Student paddling protested, By Venita Jenkins, Staff writer, Fayetteville Observer, August 13, 2008

LUMBERTON, NORTH CAROLINA — A national organization criticized the Robeson County School Board on Tuesday night for not banning corporal punishment in public schools after numerous requests.

A representative from the national organization, The Hitting Stops Here!, also accused school officials of ignoring them.

“Why are you avoiding this issue?” asked Paula Flowe, the director of The Hitting Stops Here! “Why do you want to hit kids?”

Flowe and four other speakers — including two children — addressed the board about the issue during the public comment session of the meeting. The group called on the board to form a committee to look at alternative ways to discipline children and end paddling in schools.

Flowe told the board the group is planning a boycott in order to be heard.

“We have enough parents that are behind us,” she said. “We don’t want to have a boycott but we will.”

During her presentation to the board, Flowe picked up a poster with an image of a child’s bruised buttocks. She said the fact that children are injured to such a degree without legal recourse is a major problem.

“Some of you might say I was whipped and I turned out all right,” she said. “I don’t know how right you are if you continue to allow children to be beaten and there is no law that protects them. There is not one person in here who would bend over, grab their ankles and posture their behinds so someone can paddle them.

“The only people who are paid to paddle someone’s behind are porn stars, prostitutes and teachers.”

A case involving a Rowland Middle School student caught the organization’s attention. In September 2005, Tina Jones claimed a teacher used excessive force after her son, who was 12 at the time, got in trouble at school. The seventh-grader had bruises on his buttocks.

Jones filed a complaint with the school board, and it issued a moratorium on the use of corporal punishment a month later so officials could review the school system’s policy and determine whether its use should continue. The ban was lifted a few weeks later.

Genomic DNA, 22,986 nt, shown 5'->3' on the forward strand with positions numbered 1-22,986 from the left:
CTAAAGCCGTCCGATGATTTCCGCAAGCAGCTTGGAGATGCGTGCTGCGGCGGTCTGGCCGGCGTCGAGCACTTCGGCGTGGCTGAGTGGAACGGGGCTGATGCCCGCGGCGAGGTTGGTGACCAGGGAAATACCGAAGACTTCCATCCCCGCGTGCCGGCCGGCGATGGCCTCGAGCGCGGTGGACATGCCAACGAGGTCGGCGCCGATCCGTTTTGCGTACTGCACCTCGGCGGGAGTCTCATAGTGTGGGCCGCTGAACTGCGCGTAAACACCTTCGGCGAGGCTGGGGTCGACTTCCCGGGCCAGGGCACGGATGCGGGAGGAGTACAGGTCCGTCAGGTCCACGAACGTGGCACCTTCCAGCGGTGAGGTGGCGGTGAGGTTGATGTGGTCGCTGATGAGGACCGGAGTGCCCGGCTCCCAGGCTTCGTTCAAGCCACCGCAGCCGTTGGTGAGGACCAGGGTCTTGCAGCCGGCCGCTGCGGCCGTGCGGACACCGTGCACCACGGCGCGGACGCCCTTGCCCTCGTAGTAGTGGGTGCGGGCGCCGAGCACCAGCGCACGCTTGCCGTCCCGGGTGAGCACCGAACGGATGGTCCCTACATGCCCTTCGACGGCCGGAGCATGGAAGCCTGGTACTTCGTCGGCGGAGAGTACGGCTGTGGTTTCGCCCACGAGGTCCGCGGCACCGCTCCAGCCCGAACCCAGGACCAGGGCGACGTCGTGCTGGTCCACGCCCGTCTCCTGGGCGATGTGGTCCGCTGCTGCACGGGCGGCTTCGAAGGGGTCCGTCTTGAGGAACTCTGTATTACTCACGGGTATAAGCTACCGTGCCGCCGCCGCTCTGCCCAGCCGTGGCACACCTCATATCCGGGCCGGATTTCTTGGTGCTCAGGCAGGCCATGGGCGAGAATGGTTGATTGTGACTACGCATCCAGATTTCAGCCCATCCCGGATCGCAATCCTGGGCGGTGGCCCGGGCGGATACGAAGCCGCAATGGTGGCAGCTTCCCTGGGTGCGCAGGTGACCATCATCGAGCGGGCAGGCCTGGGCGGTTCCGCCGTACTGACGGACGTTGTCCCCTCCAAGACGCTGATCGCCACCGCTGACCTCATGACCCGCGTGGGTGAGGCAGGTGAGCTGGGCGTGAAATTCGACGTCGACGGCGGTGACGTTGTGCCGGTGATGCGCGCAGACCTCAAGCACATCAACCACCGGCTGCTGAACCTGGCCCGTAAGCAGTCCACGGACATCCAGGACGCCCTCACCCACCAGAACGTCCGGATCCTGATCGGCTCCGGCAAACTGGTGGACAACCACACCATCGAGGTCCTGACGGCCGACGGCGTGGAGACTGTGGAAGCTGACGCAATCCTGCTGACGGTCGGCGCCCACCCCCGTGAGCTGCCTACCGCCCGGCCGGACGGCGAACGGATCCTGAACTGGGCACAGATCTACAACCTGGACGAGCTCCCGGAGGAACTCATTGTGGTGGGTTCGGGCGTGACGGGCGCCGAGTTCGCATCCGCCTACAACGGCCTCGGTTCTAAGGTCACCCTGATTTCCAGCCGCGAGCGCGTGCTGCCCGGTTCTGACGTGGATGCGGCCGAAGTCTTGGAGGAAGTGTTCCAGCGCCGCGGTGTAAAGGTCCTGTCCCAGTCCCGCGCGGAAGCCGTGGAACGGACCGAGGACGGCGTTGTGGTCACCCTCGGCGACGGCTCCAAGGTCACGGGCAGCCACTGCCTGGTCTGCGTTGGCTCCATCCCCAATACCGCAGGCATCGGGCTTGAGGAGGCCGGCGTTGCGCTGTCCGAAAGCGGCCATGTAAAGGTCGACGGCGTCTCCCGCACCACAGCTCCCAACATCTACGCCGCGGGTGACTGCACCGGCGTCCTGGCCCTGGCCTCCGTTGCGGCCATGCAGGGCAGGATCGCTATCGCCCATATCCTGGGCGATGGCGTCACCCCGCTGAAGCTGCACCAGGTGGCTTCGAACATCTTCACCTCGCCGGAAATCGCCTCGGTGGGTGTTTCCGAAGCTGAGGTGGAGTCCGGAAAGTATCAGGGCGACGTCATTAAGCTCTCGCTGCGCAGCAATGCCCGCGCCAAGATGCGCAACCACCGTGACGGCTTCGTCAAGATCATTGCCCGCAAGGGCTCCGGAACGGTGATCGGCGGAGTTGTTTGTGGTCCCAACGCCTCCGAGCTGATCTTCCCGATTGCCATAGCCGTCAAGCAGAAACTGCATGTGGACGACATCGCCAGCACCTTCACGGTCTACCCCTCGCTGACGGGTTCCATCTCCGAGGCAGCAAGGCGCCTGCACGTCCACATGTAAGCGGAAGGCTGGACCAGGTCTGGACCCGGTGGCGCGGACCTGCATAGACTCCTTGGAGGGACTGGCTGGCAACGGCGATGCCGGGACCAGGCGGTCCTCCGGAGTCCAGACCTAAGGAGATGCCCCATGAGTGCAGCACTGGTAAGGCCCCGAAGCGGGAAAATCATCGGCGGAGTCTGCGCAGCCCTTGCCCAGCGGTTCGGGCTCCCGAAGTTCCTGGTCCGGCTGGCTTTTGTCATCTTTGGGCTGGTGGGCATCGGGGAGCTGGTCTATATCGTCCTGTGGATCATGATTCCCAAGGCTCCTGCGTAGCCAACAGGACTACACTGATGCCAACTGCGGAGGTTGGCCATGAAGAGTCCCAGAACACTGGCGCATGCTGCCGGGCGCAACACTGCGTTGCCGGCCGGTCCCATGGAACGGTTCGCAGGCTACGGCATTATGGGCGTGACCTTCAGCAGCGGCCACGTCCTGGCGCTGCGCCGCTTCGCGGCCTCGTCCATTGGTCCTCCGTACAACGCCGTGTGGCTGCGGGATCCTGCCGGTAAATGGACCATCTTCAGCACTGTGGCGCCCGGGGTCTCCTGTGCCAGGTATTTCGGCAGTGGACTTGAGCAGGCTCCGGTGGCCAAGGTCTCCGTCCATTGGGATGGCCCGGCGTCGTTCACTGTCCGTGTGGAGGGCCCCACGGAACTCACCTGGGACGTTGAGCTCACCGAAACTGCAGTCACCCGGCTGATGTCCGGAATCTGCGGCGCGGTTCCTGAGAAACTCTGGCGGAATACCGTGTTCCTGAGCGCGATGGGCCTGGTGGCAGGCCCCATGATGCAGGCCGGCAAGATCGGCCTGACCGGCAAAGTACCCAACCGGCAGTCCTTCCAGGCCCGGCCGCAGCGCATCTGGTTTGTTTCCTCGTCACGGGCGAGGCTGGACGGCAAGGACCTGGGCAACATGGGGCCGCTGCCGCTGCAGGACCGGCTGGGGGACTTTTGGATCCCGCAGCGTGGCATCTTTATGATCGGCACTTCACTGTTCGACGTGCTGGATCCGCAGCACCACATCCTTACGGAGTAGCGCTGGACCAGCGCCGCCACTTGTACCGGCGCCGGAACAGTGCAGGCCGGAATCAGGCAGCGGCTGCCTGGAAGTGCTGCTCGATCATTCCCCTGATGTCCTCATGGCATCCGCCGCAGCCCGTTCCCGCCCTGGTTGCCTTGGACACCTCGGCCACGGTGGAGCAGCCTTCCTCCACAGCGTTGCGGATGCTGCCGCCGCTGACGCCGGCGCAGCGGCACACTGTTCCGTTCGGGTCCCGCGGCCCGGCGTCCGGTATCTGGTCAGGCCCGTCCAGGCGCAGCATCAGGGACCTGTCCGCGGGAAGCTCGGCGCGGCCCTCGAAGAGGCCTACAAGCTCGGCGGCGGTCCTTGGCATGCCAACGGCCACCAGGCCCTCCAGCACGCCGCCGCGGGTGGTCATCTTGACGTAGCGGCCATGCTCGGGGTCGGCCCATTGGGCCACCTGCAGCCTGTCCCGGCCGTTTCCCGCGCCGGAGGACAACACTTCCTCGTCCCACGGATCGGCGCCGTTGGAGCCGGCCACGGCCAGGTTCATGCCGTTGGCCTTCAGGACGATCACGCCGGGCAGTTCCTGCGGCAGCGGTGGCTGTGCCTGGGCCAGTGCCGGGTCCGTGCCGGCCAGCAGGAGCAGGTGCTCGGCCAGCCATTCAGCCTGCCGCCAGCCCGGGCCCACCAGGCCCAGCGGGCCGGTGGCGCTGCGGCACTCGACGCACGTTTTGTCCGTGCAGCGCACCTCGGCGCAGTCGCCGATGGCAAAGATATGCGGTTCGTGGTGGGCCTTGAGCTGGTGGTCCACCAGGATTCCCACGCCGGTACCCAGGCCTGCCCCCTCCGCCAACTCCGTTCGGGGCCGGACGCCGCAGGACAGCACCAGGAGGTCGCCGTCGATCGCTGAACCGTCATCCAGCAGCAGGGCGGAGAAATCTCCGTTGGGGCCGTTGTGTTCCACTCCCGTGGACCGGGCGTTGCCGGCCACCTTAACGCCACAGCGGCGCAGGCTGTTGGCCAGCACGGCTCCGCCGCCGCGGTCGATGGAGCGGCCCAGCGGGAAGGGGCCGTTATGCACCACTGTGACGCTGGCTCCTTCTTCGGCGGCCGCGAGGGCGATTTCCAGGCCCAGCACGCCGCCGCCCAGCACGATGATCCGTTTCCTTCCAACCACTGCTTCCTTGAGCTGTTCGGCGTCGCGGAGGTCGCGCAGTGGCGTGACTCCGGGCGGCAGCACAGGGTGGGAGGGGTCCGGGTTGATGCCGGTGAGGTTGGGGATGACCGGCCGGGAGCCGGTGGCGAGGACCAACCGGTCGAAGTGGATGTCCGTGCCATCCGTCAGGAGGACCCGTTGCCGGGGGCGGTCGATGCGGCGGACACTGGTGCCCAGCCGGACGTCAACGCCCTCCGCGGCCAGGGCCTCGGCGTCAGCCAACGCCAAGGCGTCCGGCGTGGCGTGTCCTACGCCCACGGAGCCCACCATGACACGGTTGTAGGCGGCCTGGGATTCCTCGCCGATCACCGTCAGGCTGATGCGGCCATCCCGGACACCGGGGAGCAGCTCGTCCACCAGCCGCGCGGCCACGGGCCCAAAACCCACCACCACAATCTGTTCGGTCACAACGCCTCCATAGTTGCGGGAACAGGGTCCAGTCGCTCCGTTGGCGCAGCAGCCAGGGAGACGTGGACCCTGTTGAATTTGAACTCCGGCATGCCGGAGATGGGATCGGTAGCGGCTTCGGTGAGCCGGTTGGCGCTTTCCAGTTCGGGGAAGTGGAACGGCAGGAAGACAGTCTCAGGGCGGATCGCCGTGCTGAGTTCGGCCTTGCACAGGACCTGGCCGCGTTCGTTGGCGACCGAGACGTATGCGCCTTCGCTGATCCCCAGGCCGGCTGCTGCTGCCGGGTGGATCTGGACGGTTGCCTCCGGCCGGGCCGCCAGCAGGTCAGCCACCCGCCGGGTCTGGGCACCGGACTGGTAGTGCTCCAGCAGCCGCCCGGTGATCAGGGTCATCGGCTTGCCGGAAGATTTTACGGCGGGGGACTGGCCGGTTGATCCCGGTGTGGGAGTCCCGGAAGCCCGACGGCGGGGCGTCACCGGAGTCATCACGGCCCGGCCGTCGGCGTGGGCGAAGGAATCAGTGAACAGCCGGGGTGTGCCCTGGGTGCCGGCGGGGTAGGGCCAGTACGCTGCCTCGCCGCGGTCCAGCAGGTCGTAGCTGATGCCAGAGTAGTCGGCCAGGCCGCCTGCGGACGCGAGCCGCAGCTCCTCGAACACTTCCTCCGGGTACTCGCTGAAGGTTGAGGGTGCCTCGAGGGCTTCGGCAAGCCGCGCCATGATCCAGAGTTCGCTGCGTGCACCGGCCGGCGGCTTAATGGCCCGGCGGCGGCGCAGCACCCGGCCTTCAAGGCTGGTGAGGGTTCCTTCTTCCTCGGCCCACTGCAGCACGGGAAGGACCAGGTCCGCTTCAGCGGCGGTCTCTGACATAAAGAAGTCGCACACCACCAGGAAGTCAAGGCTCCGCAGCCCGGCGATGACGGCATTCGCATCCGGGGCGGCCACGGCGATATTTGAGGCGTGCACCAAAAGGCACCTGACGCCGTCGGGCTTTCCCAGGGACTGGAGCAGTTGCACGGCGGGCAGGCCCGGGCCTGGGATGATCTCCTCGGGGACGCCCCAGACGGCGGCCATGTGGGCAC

The Robeson County District Attorney’s Office reviewed the case and determined that the teacher did not intentionally harm the child and that the parent gave permission to use corporal punishment.

The group held demonstrations earlier this year calling on school officials to end corporal punishment in public schools. The group protested at several schools in March against corporal punishment. Organizers said at that time they wanted Robeson County to be the starting point of a statewide ban on corporal punishment. Once the board agreed to end corporal punishment, the group would go to another county to protest.

North Carolina is one of 21 states that allows corporal punishment in its public schools. It is left to the discretion of each individual school system whether to receive permission from parents or guardians.

In May, Flowe requested that the board form a committee consisting of individuals for and against corporal punishment, teachers and parents. That committee will discuss the pros and cons of the use of paddling in school and will obtain feedback from the community.

School officials met with Flowe and other parents on two occasions said Superintendent Johnny Hunt after the meeting. He said he would be willing to meet with the group again.

“In a public meeting, they bring up specific situations that I can not discuss,” he said. “I told them that, and I told them that I am here to listen. I will be willing to listen. I have already met with them for four hours, but I will meet with them again.”

Schools use corporal punishment as a last resort, he said, and most schools have a form that is sent home to parents to sign off if they want corporal punishment to be administered or not.

Board chairman Robert Deese said the group would best serve children if they lobby the General Assembly to ban corporal punishment.

“Not only the Robeson County children would benefit but the whole state would benefit if they could get it through the General Assembly,” Deese said. “What we do is follow the law. And the law says we have a choice and we offer choice. The parents have the choice whether their child is spanked. It is not forced on the parents.”

The group and the national organization, Parents and Teachers Against Violence in Education, have started a petition asking legislators to pass a bill banning corporal punishment. A bill failed in the General Assembly in May 2007.

Flowe told the board several parents have collected about 1,000 signatures calling for the ban of corporal punishment and for the schools to use positive discipline methods.

Renee Stackhouse, a Robeson County resident and parent, said she supports a ban on corporal punishment.

“We strongly believe if corporal punishment is banned from our schools, our children would be better served by an administrative staff of teachers and administrators that do not have to result to violence and abuse to achieve the goal of teaching our children,” she said.

Staff writer Venita Jenkins can be reached at or (910) 738-9158.

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